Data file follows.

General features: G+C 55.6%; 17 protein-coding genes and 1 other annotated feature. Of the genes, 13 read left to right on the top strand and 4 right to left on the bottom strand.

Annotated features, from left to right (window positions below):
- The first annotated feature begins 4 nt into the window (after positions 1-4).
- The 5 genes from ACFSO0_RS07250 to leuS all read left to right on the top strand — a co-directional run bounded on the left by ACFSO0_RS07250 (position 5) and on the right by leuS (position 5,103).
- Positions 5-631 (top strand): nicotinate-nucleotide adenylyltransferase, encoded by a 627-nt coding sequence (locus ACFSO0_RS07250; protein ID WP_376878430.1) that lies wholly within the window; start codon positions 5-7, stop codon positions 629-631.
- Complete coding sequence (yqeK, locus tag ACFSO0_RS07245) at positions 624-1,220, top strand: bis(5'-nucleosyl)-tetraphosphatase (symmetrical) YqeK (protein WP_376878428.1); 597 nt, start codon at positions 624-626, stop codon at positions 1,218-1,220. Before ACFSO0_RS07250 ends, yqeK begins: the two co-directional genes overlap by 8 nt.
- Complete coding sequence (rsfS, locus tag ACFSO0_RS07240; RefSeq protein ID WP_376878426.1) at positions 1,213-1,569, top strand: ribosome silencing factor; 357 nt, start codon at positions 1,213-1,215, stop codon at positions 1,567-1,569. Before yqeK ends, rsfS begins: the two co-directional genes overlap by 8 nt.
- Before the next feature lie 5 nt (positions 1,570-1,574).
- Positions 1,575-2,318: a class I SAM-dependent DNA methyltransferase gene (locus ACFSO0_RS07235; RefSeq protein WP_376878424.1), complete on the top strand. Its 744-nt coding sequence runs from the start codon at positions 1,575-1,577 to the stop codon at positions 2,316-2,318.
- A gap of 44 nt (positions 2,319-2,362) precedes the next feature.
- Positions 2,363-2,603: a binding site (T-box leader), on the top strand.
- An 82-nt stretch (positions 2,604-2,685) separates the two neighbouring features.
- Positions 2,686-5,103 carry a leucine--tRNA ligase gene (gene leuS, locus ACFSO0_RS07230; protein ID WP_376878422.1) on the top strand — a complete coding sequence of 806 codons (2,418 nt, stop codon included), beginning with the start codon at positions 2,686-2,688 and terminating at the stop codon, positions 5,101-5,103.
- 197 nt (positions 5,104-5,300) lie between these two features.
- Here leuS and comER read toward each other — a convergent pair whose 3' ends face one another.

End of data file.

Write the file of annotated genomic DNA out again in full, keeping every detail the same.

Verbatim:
General features: G+C 55.6%; 17 protein-coding genes and 1 other annotated feature. Of the genes, 13 read left to right on the top strand and 4 right to left on the bottom strand.

Annotated features, from left to right (window positions below):
- The first annotated feature begins 4 nt into the window (after positions 1-4).
- The 5 genes from ACFSO0_RS07250 to leuS all read left to right on the top strand — a co-directional run bounded on the left by ACFSO0_RS07250 (position 5) and on the right by leuS (position 5,103).
- Positions 5-631 (top strand): nicotinate-nucleotide adenylyltransferase, encoded by a 627-nt coding sequence (locus ACFSO0_RS07250; protein ID WP_376878430.1) that lies wholly within the window; start codon positions 5-7, stop codon positions 629-631.
- Complete coding sequence (yqeK, locus tag ACFSO0_RS07245) at positions 624-1,220, top strand: bis(5'-nucleosyl)-tetraphosphatase (symmetrical) YqeK (protein WP_376878428.1); 597 nt, start codon at positions 624-626, stop codon at positions 1,218-1,220. Before ACFSO0_RS07250 ends, yqeK begins: the two co-directional genes overlap by 8 nt.
- Complete coding sequence (rsfS, locus tag ACFSO0_RS07240; RefSeq protein ID WP_376878426.1) at positions 1,213-1,569, top strand: ribosome silencing factor; 357 nt, start codon at positions 1,213-1,215, stop codon at positions 1,567-1,569. Before yqeK ends, rsfS begins: the two co-directional genes overlap by 8 nt.
- Before the next feature lie 5 nt (positions 1,570-1,574).
- Positions 1,575-2,318: a class I SAM-dependent DNA methyltransferase gene (locus ACFSO0_RS07235; RefSeq protein WP_376878424.1), complete on the top strand. Its 744-nt coding sequence runs from the start codon at positions 1,575-1,577 to the stop codon at positions 2,316-2,318.
- A gap of 44 nt (positions 2,319-2,362) precedes the next feature.
- Positions 2,363-2,603: a binding site (T-box leader), on the top strand.
- An 82-nt stretch (positions 2,604-2,685) separates the two neighbouring features.
- Positions 2,686-5,103 carry a leucine--tRNA ligase gene (gene leuS, locus ACFSO0_RS07230; protein ID WP_376878422.1) on the top strand — a complete coding sequence of 806 codons (2,418 nt, stop codon included), beginning with the start codon at positions 2,686-2,688 and terminating at the stop codon, positions 5,101-5,103.
- 197 nt (positions 5,104-5,300) lie between these two features.
- Here leuS and comER read toward each other — a convergent pair whose 3' ends face one another.